In both cases, the measurement is time-charter equivalent or TCE. In a time-charter (TC) contract, the charterer pays for fuel and voyage expenses, and the contract is in dollars per day. In a spot voyage deal, the contract is in dollars per ton of cargo, and the vessel interest pays for fuel. To convert a spot contract to a TCE rate, various assumptions are made and the cost of fuel and other voyage expenses are added into the equation before it is converted to dollars per day.
The Baltic Exchange methodology starts with broker rate assessments of time charters, and when those are not available, extrapolates the TCE from spot rates. Platts comes at it from the opposite direction. It always uses the spot rate and converts to TCE.
How Platts' Parallel Indices Are Derived
Given that IMO 2020 rules are not yet in force and any ships that are now equipped with scrubbers are only using them for testing purposes, how is Platts already estimating the different rates for scrubber versus non-scrubber Capesizes? And how will it do so after January 1?
FreightWaves asked Platts whether its price reporting of spot rates takes into account whether a cargo is carried on a scrubber ship or a non-scrubber ship.
"The answer to your question is ‘no,'" responded Alex Younevitch, managing editor of freight markets at S&P Global Platts. "Both scrubber and non-scrubber TCE indexes are fed by the same dollars-per-ton freight rates, on respective routes, which we assess daily."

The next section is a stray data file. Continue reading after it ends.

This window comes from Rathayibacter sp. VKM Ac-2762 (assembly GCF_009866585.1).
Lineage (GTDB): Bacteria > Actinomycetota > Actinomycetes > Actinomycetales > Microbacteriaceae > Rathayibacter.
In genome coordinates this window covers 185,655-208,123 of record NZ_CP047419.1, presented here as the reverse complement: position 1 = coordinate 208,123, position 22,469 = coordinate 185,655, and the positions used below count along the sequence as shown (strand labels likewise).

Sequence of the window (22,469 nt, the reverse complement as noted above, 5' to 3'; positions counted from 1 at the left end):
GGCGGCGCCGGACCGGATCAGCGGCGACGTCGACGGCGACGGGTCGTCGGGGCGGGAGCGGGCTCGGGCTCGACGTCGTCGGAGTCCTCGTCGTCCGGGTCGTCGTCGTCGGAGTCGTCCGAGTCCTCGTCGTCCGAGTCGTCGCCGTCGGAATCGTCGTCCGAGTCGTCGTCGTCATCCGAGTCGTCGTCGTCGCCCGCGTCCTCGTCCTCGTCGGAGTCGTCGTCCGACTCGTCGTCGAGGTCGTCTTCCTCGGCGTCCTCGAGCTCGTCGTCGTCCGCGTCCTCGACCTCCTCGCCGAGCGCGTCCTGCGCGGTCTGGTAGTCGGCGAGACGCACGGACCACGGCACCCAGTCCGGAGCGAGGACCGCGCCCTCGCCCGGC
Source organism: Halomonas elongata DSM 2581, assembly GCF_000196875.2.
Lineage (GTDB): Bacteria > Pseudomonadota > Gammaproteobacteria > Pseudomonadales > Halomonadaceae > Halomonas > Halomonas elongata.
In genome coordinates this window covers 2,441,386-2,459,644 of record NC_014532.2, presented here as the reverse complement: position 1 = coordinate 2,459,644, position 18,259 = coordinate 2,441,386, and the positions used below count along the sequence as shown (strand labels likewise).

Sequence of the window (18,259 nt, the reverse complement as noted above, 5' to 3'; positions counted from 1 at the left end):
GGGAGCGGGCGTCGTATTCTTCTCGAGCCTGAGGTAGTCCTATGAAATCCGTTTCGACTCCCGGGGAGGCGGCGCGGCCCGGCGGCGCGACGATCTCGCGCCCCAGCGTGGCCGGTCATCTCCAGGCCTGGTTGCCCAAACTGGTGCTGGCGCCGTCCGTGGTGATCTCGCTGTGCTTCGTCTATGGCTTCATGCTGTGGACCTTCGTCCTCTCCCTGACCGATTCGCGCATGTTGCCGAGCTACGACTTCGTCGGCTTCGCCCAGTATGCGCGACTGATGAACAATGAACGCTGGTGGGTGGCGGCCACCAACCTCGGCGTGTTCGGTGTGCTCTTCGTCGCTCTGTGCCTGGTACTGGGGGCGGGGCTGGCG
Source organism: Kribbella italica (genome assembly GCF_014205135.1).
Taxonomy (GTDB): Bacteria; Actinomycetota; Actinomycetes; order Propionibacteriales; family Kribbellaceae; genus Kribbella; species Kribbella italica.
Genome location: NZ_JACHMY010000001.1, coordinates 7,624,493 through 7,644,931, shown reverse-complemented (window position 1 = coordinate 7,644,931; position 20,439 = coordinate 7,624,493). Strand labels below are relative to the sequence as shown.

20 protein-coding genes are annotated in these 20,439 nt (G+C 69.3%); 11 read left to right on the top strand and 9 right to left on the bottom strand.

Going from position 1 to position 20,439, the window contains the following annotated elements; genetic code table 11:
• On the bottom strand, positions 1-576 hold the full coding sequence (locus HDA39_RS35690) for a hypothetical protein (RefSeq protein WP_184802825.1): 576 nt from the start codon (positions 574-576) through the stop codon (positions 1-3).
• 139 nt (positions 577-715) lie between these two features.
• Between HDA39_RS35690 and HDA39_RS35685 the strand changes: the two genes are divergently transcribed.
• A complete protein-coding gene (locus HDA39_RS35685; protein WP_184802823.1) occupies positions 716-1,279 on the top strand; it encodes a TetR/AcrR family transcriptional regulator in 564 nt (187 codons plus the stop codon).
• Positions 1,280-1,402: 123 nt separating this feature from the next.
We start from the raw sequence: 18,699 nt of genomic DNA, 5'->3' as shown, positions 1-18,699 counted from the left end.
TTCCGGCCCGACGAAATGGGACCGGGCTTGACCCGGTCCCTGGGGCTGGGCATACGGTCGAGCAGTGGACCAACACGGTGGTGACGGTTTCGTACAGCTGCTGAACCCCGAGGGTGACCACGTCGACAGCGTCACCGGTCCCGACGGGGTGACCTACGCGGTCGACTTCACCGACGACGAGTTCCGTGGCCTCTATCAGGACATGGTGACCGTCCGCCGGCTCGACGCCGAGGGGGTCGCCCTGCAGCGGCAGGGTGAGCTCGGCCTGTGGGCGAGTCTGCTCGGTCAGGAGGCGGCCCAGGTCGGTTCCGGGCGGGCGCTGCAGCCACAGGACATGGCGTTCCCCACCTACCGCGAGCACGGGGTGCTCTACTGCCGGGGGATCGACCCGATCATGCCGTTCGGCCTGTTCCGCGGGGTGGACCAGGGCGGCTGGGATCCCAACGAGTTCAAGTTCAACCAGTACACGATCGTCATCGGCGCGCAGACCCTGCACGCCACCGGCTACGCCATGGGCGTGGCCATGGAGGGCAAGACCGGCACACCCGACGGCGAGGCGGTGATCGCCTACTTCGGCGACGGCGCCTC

Younevitch added, "So, the dollar per ton rate for a specific route would feed both scrubber and non-scrubber TCE rates for the same trade. The difference between scrubber and non-scrubber TCE indexes will mostly depend on the difference between VLSFO and 3.5% bunker prices," he continued.
This methodology implies that the dollars-per-day spread between the scrubber and non-scrubber Platts TCE indices will generally move in parallel with the dollars-per-ton spread between HSFO and VLSFO. But numerous industry executives have stated that in the real-world TC market, a ship owner will not recoup all of the price advantage of being able to burn HSFO versus VLSO. Rather, some of the fuel savings would be shared with the charterer.
According to Younevitch, "The spread between traded TC rates in the real world does not really matter as far as the use of the [Platts] TCE benchmark goes. The point of a benchmark is to represent a line in the sand, which is as close as possible to the general market situation, [and to] be transparent and standardize the underlying trade."
He further explained, "If counterparties agree to use a scrubber TCE benchmark as a basis for a freight contract, they can apply a premium or discount to it, depending on their view on where the spread between TC rates should be, specific circumstances – like specs of the vessel in each particular case – and, most importantly, respective negotiating power."
Even if the Platts spread does not represent the real-world TC spread, Younevitch maintained that "it's as close as standardized benchmarks can do, based on specific, transparent assumptions. It is then up to market participants to use the benchmarks themselves or spread between them, depending on their view of the market and specific circumstances."